Healthy Travel: How to Prepare for a Long Haul

Photo via Pinterest

Photo via Pinterest

5 healthy packing tips for 10,000 ft

Travel can really mess up your routine, and if you travel frequently it can play a major factor in keeping you from achieving your health and fitness goals.  

I used to think of flying as an excuse to get junk food. I even had a rule that I could have anything I wanted at the airport, which normally meant popcorn, a glass (or two or three) of wine, Raisinets and an arsenal of gossip mags.

While I’ve kept the gossip mags (you can’t part with everything), my junk filled journeys have been replaced by a healthier routine that gets me to my destination feeling fresh and not completely jet lagged.

It’s important to be prepared for your flight so you’re not forced to eat airplane food, which is full of preservatives, salt and sugar. Here are 5 things you’ll find in my bag before I take flight:


Three eggs will give you about 18G of protein and are easy to carry. You might even be able to find them at the airport if you can’t make them in advance.


I normally bring an avocado or almond butter packets and a small jar of coconut oil to keep me from eating plane peanuts. Coconut oil is an excellent fat burner, so you could even be slimming down as you doze off to Zoolander 2.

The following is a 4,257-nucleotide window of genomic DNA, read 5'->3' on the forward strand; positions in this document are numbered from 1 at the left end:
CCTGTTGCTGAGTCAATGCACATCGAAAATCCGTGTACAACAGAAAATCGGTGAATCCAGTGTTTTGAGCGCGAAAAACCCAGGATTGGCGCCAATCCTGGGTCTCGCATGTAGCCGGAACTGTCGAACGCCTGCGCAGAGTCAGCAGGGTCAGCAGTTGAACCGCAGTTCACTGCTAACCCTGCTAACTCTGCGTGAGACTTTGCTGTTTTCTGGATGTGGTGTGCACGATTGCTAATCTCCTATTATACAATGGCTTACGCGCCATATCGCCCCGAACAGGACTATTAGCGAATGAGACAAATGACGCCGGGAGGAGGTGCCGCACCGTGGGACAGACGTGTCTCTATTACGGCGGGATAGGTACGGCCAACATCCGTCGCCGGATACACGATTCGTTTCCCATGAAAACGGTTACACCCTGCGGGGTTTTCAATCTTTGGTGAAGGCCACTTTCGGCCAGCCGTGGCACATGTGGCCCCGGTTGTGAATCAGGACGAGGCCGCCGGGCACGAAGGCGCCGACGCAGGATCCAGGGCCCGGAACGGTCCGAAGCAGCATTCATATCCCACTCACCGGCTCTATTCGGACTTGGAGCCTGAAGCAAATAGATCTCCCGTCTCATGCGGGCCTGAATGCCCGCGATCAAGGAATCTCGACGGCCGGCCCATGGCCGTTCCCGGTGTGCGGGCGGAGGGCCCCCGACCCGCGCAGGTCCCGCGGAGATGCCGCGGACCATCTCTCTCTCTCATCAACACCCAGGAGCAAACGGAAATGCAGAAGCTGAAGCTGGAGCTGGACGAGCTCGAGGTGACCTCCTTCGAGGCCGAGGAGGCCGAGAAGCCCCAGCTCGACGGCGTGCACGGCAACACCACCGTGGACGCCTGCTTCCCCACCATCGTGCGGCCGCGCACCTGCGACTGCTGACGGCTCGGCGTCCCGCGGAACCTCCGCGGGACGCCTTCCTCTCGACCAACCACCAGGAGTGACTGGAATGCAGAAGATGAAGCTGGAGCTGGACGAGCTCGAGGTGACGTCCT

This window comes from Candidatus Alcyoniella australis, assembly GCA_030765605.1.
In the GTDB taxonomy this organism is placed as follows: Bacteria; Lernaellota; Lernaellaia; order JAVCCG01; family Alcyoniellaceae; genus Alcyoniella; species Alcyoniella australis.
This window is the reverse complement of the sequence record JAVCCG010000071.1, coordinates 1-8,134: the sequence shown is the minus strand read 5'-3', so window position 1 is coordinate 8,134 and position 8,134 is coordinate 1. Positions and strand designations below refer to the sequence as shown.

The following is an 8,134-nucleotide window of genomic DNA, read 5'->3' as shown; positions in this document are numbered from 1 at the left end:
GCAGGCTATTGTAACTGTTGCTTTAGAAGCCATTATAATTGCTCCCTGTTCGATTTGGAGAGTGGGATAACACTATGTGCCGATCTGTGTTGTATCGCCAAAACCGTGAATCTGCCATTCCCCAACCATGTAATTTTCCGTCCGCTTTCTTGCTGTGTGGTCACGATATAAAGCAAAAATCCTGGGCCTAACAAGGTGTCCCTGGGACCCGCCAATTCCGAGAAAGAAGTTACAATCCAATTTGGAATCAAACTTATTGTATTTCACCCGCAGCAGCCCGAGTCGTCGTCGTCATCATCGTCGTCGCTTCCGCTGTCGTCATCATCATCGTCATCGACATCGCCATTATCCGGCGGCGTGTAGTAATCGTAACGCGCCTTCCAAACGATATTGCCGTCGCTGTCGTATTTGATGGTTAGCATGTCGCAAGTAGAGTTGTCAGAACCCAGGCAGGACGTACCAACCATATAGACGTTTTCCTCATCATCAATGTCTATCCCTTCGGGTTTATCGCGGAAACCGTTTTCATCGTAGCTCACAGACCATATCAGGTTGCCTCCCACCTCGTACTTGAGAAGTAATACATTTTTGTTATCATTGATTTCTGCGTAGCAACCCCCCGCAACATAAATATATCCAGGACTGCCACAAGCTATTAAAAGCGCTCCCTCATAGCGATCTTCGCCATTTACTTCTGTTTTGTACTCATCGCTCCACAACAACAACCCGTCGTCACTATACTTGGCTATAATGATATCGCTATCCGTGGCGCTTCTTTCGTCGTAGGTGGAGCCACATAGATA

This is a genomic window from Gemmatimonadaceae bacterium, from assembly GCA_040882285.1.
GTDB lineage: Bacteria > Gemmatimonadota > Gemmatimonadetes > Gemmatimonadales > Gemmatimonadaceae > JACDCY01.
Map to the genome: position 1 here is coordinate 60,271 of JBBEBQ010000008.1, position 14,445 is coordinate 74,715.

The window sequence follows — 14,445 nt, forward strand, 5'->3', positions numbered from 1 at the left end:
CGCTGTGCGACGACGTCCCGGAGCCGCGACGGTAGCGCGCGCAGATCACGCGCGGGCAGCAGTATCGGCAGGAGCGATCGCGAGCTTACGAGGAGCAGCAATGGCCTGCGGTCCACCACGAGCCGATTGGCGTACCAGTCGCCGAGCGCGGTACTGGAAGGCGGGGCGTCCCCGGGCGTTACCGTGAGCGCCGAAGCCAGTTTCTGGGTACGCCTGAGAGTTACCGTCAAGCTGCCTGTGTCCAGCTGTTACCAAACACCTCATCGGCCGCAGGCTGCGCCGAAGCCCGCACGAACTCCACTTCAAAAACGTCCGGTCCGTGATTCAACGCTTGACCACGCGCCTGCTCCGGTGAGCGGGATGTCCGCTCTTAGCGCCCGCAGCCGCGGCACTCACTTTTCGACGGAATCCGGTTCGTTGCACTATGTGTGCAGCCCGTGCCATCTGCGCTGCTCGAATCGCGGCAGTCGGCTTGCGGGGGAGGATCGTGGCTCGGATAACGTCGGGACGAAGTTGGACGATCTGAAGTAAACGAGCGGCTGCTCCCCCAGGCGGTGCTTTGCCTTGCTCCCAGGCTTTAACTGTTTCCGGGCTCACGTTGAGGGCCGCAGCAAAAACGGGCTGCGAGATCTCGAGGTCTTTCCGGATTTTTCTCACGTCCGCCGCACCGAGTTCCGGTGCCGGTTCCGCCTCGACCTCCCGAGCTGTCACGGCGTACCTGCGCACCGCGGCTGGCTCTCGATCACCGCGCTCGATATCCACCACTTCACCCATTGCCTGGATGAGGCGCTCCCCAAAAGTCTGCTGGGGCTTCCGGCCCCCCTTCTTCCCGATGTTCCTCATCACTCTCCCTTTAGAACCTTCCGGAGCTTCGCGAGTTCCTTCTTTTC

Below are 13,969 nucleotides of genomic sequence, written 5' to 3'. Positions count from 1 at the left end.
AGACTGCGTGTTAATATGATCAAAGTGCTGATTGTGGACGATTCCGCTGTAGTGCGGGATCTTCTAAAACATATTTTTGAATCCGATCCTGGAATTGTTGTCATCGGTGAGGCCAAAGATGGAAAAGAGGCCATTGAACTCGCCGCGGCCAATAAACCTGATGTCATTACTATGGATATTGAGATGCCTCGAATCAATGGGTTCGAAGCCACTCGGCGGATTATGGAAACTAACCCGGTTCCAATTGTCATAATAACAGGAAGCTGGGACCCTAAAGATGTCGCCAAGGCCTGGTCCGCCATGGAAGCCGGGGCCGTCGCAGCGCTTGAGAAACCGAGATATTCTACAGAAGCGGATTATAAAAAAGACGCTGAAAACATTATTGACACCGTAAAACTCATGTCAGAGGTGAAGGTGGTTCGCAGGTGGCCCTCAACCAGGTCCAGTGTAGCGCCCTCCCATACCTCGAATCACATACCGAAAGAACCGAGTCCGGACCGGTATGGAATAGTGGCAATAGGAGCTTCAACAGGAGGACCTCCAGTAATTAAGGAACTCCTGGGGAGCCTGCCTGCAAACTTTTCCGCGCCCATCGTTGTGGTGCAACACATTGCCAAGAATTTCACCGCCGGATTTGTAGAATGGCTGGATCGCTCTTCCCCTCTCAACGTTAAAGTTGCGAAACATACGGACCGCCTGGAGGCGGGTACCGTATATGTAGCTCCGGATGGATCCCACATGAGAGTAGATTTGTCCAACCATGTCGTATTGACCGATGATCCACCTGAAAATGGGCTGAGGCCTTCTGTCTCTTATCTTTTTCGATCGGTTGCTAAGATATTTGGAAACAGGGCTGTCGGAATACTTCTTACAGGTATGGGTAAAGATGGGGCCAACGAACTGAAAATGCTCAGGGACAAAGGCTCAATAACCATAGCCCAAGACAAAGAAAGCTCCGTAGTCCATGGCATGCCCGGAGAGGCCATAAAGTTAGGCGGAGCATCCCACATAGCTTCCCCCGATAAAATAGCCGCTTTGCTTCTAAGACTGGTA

If you’re on a long flight and need more than one meal, a protein packet is a great mid-flight snack. Just mix with water and, if you want a full meal replacement, add a tablespoon of coconut oil. Vega One and Sun Warrior are my favorite brands - with flavors like chocolate and vanilla chai, it can feel like a real treat!

In addition to protein packets, powdered greens are a great way to make sure you’re getting your in-flight veggie fix without having to eat airplane food. I’d recommend Amazing Meal in chocolate flavor.


It’s important to stay hydrated when you travel, but often times the water cups given to you in-flight are too small and not topped up enough. Some flights these days will even take the water bottle you bought after security before your board the plane. Luckily, I found a way around it: bring an empty bottle! Now a flight essential, I always bring a hot water bottle and just fill it up on the plane. 


If you’re on a long flight (like 8+ hours), a vitamin D supplement will make up for the lack of sunlight. Vitamin D is a great mood booster, helps you absorb nutrients like calcium and keeps your immune system going. 

BONUS TIP: If you're going to have a drink - because who doesn't like to have a glass of wine at the airport - try to have it before you board. Drinking on the plane will dehydrate you and make it difficult for your body to bounce back after a long flight. 

xx Mia

10 Ways To Reduce Inflammation


via Pinterest

via Pinterest

I started seeing a trainer a couple of months ago and the first thing he said to me was: “Your body is inflamed.” I was like: “What, me? No way, I’m a health coach – I eat so healthy. That’s not possible.” Turns out, he was right! My body was inflamed. Gasp!!